Exercising in the heat is serious business — proper hydration, sunblock, and paying close attention to how you're feeling as you go are all essential. Be sure to check with your doctor before exercising in the heat. And if you feel dizzy, extra thirsty, faint, disoriented, fatigued or sleepy, or if you're barely peeing, are nauseated or vomiting or having cramps or diarrhea, stop exercising, get out of the sun and heat, and seek medical attention immediately.
1. Apply sunscreen 15 minutes before going outdoors.
2. Drink just the right amount of water.
Most of us are hyper aware of drinking enough water when it's super hot out, but you can also drink too much water and wash away the electrolytes your body needs to function properly. This is called hyponatremia and it's just as dangerous as dehydration.
The American College of Sports Medicine recommends staying hydrated with the guidelines below.
AT LEAST 4 HOURS BEFORE EXERCISE
Drink 16 to 20 ounces of fluids
10 TO 15 MINUTES BEFORE EXERCISE
Drink eight to 12 ounces of fluids
IF YOU'RE EXERCISING LESS THAN 60 MINUTES
Drink three to eight ounces of fluid every 15 to 20 minutes during exercise.
IF YOU'RE EXERCISING MORE THAN 60 MINUTES
Drink three to eight ounces of a sport beverage every 15 to 20 minutes during exercise.
Don't drink more than one quart of fluid during exercise.
The American Heart Association explains that for most exercisers water is enough to keep you hydrated but some people, especially those going super hard or exercising for a long period of time when it's hot may need a sports drink to replenish electrolytes and carbohydrates lost.
3. Put baby powder on the bridge of your nose to prevent your glasses from slipping off your sweaty face.
You can also put some on the sides of your nose where the nose pieces hit.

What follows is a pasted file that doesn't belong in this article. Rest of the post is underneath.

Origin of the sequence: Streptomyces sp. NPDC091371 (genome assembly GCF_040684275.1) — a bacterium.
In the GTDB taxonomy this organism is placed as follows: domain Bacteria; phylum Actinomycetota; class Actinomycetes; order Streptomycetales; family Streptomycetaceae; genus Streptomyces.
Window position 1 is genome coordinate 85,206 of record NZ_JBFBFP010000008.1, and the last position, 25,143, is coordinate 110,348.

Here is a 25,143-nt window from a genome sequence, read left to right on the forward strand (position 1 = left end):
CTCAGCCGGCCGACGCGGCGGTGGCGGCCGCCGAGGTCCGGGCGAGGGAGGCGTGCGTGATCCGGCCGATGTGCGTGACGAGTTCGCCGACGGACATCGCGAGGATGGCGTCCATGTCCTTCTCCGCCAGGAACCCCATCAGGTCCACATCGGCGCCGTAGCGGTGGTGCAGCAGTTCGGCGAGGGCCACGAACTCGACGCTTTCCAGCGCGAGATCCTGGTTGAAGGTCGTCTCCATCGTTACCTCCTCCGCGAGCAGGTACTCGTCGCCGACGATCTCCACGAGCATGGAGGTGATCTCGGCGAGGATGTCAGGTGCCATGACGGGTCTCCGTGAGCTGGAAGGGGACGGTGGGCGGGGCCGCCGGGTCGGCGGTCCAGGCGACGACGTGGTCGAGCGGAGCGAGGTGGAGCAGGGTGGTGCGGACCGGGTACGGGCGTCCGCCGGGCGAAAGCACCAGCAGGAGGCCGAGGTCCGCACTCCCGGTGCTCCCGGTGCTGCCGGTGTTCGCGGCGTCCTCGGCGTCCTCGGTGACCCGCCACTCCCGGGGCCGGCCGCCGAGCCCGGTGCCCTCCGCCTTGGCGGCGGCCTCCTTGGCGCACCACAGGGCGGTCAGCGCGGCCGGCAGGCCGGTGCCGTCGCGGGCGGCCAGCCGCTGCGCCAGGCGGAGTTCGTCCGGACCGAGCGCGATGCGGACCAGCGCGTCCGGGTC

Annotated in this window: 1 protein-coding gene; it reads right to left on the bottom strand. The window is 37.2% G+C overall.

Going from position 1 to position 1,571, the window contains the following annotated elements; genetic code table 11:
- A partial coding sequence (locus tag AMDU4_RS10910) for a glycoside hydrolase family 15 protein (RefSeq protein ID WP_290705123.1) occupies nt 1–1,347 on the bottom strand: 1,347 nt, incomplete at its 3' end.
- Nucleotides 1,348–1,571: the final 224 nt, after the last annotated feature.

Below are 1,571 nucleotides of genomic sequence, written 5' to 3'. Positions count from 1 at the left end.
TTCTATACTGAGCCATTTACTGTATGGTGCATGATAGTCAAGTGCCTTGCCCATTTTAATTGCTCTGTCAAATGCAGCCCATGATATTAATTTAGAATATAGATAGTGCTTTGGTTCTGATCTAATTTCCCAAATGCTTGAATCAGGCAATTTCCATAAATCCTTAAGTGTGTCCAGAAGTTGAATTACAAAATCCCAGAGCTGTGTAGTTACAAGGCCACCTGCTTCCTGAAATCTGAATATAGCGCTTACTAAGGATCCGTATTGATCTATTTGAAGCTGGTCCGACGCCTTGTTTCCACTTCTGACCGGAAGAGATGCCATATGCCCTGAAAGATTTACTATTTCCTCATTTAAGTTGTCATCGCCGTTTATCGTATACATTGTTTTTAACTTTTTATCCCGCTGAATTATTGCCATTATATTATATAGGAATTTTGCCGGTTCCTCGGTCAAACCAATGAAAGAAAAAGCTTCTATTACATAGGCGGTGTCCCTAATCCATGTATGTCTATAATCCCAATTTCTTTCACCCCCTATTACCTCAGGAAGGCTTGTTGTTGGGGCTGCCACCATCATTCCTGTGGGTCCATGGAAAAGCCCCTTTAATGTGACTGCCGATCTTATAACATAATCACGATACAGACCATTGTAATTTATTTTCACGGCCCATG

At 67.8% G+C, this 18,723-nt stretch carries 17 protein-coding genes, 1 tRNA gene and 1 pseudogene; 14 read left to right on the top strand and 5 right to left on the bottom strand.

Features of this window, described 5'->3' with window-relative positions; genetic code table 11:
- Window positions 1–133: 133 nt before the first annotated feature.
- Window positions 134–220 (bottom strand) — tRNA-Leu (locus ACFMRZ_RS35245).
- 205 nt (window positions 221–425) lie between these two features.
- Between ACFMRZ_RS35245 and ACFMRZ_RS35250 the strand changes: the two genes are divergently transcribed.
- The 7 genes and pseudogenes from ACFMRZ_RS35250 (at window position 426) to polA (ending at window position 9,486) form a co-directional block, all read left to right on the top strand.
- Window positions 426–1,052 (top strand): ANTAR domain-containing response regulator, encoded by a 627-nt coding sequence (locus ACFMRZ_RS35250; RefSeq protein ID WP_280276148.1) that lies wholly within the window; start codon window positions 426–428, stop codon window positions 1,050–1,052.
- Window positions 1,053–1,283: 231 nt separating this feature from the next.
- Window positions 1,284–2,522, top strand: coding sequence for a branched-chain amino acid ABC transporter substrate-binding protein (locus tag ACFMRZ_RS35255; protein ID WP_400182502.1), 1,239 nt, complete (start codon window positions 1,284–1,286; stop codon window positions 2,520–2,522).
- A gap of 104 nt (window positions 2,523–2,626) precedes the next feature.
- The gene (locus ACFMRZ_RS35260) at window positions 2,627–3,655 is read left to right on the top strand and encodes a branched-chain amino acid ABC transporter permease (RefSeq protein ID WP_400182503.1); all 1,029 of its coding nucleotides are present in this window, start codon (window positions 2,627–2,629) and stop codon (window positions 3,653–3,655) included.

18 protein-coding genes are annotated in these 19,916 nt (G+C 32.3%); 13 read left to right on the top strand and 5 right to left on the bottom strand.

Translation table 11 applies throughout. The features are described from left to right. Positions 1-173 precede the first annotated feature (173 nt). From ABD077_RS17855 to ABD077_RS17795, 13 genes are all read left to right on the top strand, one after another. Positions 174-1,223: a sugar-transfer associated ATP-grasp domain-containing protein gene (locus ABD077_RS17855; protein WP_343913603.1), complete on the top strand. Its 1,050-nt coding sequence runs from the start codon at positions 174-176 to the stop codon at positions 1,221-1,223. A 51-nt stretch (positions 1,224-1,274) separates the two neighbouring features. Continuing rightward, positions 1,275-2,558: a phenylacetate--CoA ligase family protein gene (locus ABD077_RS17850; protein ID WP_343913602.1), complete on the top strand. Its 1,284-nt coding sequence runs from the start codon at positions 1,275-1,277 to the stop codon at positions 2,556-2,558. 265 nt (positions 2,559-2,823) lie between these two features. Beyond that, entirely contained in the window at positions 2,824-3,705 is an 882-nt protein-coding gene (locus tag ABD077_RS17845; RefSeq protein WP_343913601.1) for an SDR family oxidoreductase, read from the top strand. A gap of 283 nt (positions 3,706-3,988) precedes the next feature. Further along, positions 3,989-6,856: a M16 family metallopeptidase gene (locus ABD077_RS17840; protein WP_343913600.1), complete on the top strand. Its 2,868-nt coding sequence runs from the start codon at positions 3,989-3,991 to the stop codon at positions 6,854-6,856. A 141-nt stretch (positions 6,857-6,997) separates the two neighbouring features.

4. Lower your body temperature with a fan, air conditioning, or ice before you run.
5. Drink a pre-run slushie.
6. Plan your route by where the water fountains are.
7. Or bring water with you using a bottle holder made from a tube sock.
Watch the full video here for instructions.
8. If you're a salty sweater, add salt to your water or sports drink.
9. Make a DIY cooling collar.
10. Ditch your tracker or GPS watch and simply run by effort.
11. Make sure your sunblock can handle all your sweat.
12. Run before or after the sun rises.
13. Reduce blisters with the right socks.
14. Make sure your sneakers are big enough.
15. Pour cold water on your head while you're running.
16. Add mileage and intensity gradually to give yourself time to get used to the heat.
17. And just slow down in general.
18. Freeze a water bottle. And put it in your sports bra.
The Hydro Pocket is a sports bra with a built-in water bottle pocket. If you freeze the bottle first you'll have not only a hands-free hydration option but a nice cold frozen bottle cooling you as you go. Get it here.
19. Wear UV-blocking sunglasses because FYI you can get a sunburn on your eyeball.
Sorry to be the bearer of bad tidings but according to the American Optometric Association (AOA) eyeball sunburns can happen if you're exposed to lots of UV rays over a short period of time. They don't cause longterm damage but they're painful and unpleasant, causing excessive tearing, redeye, and sensitivity to light. But it's actually over the long term that UV rays can really be damaging to the eyes, harming the retina and increasing chances of developing cataracts.
The AOA says that sunglasses should block 99 to 100 percent of both UV-A and UV-B radation and screen 75 to 90 percent of visible light. The lenses should be made from polycarbonate or Trivex which, being more durable, are suited to fast-paced activities when there's a chance the shades could hit the ground.
Here are shades on the less expensive side of things.